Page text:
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Succession: The best laid plans of mice and men often go awry

The jewellery industry is one of the few spheres where a connection between family and business is common. GREVILLE INGHAM shares some lessons on business succession, learned the hard way.

In every way you can name, it’s been a momentous couple of years for our business. For a start, I didn’t expect to be writing an article about business succession planning, however; we have learned a great deal over the past 12 months!

Most people would know that, after nearly 50 years of commitment to the Peter W Beck Company, our founder, Peter, passed away in December of 2021, leaving behind a legendary legacy in the Australian jewellery industry.

He was 'old school'. The company was named the Peter W Beck Company, because that was the style then. He was the single point of ‘truth’ within the business.

“Don’t forget your roots. Don’t forget that is what the business is founded on. Identify those legacy foundational attributes and protect them!”

That kind of central strong character can be an enormous driving force in creating a business; however, when a sudden change in leadership is forced on a business, it can be a recipe for disaster.

Now, in sharing our unfortunate experiences, I don’t mean to suggest that we had no succession plans in place, we did.

I had returned to the business in November of 2020 as part of a plan to learn different aspects of the business over a few years, developing into a ‘general manager’ style role with help from my two sisters, Jenni and Carol, who are already very knowledgeable in their areas of the trade.  

From a strategic sense, the idea was to form a board-style advisory committee that would inform management decision making, with the three shareholders – myself and my two sisters being involved on shareholder matters – while Peter would step back into a kind of chairman position. Unfortunately, just one year into that plan, Peter fell ill and passed away.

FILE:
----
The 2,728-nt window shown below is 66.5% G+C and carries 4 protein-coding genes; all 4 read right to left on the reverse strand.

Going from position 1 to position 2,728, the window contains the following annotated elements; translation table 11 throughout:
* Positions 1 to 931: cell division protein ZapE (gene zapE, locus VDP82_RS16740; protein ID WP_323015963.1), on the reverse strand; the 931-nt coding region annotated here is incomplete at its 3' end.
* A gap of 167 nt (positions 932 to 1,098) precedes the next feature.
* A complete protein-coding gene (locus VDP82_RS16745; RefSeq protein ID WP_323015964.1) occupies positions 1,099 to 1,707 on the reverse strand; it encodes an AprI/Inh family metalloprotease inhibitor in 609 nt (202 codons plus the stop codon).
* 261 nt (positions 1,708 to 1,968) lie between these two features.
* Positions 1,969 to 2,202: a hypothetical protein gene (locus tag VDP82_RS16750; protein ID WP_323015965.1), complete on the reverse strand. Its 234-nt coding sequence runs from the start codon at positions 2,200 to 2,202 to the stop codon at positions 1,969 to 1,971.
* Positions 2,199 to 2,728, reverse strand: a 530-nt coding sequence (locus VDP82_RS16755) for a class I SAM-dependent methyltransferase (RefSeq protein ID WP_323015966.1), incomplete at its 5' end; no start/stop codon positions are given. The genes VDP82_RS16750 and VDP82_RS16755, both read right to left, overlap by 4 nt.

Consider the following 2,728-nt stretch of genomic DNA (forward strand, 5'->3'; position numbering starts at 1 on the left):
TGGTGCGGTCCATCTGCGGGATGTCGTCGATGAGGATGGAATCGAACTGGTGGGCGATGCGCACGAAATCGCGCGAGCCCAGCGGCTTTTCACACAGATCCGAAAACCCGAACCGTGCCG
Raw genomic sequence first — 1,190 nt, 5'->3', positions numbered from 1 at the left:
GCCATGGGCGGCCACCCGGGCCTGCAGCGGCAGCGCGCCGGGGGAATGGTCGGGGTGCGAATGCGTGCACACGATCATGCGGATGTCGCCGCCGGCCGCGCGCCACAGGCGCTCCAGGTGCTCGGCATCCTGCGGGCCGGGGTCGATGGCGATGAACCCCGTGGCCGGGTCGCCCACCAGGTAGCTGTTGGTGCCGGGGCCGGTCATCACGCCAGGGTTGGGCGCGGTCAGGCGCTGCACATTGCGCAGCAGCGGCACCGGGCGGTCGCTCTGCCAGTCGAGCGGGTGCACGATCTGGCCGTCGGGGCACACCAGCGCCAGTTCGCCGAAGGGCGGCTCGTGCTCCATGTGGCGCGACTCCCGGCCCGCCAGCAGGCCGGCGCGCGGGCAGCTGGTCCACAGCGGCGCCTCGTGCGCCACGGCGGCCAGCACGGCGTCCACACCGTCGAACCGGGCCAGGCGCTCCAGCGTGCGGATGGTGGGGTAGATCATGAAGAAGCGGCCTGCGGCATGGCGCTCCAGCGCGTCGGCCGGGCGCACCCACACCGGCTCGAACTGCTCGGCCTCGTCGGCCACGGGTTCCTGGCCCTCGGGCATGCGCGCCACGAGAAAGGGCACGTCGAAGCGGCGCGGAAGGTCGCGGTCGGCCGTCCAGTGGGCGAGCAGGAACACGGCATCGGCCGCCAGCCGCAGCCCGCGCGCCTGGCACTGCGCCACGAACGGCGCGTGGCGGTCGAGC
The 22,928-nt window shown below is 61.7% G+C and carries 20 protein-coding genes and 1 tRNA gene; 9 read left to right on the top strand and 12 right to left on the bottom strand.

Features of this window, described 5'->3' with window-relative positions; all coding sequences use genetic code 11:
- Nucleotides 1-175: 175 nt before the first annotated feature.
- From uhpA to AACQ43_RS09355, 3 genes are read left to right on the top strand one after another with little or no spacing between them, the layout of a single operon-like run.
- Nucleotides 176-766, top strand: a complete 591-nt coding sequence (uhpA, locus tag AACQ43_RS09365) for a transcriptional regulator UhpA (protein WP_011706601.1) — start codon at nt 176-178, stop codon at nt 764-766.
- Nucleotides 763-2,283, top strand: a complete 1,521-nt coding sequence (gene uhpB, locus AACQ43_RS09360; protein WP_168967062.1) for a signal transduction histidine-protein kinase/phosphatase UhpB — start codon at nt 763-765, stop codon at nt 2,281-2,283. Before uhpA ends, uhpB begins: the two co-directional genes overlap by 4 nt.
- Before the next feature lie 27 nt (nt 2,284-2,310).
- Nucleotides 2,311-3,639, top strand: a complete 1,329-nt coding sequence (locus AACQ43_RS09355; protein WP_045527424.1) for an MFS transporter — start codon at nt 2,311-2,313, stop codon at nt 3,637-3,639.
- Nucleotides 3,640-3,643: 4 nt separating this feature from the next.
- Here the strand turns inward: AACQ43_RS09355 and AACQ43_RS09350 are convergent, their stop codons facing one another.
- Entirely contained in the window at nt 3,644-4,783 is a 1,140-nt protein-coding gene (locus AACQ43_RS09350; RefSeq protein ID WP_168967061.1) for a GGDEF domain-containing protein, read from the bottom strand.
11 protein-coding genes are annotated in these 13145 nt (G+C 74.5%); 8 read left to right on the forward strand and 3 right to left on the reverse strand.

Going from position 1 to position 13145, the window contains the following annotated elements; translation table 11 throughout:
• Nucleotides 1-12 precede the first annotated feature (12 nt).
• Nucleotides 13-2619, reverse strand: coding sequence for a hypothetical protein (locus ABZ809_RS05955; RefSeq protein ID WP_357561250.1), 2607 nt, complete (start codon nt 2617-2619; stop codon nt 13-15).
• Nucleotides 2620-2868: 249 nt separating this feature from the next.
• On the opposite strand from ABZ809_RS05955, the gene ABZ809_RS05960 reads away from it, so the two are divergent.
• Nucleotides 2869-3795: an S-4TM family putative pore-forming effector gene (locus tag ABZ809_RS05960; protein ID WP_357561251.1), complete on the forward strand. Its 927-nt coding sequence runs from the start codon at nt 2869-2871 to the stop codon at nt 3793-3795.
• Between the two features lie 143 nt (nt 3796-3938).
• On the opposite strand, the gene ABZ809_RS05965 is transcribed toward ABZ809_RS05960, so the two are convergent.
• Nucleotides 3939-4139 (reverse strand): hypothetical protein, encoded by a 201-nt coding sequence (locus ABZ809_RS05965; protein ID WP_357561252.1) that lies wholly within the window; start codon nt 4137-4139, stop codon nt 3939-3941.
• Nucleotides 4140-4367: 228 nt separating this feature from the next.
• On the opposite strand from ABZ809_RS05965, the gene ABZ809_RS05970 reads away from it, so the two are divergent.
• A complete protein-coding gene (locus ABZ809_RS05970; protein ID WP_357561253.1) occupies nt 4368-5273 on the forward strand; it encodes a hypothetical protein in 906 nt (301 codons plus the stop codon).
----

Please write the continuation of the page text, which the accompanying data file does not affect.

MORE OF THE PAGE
Like many family companies, which are still very prevalent in the jewellery industry today, our family was faced with not only dealing with all the emotion that comes with a deeply personal loss, but also with securing the future of the business. 

I was only beginning to become used to playing my role within the national sales team, so there were many parts of our succession plan, which hadn’t begun, let alone been completed.  

Crucial early moves

We made two important early plays.
The first and immediate thing needed was get our head around the financial aspects therefore we introduced an external accountant.

The most important thing was making sure I could understand all financial matters The company has many divisions: refining, casting, CAD/CAM, the custom projects, and of course, all the wedding rings and jewellery.

We had so many questions, most of which were simple. But everyone in a leadership role needs to be able to answer them.

Solvency? Is the business able to meet long-term debts and financial obligations? Does the business have liquidity, and can we pay the bills? I know it’s basic but it’s the only thing that really matters!

Making our intentions clear

Once we believed the company’s finances were strong, we then needed to liaise with our major stakeholders and let them know that we are here to stay.

From the banks, the retailers, the suppliers, our customers, our staff, everyone – we needed them all to know that the business will continue.

That’s another important lesson we’ve learned too – that it’s crucial for the person expected to take over the leadership of a company to know everyone who has a role to play. Peter had plans for exactly that, to introduce me to everyone, however because of the change in timeline those plans were cut short.

And additionally, who within your organisation is going to provide objective and effective leadership at all levels in support of your vision and plan. Because without access to a plan – such as the one in Peter’s head - you are in trouble.

You need to quickly understand your opportunities, where you will focus to target growth and how you can employ your resources to get there. And who better to tell you than those who are at the coal face, your staff. You have to communicate, listen and learn.

A plan for the future

It’s been a steep learning curve, but it’s given us some great plans for the future. The success of our transition has come down to the strength of communication within our team and the loyalty of our customers, for which we are extremely grateful. It’s taken us six months to find our feet and we have had to back ourselves every step fo the way.

Having a plan, and making sure everyone is aware of it, is pivotal. Beyond that, you need to have rules of governance in place, which everyone within your organisation understands.

It’s a lot of work putting together a succession plan, and it requires input from the whole team. Defining who is responsible for what, and having an easily accessible code for operation, makes addressing just about every issue so much easier.

Don’t forget your roots. Don’t forget that is what the business is founded on. Identify those legacy foundational attributes and protect them!

I leave you with one last piece of advice: Fifty years of business is a long time in anyone’s mind. Get a process for password management, not just for computers and smartphones, but 'old school' safes too.

Peter had a few!

Name: Greville Ingham
Business: BECKS
Position: Managing director
Location: Adelaide, SA


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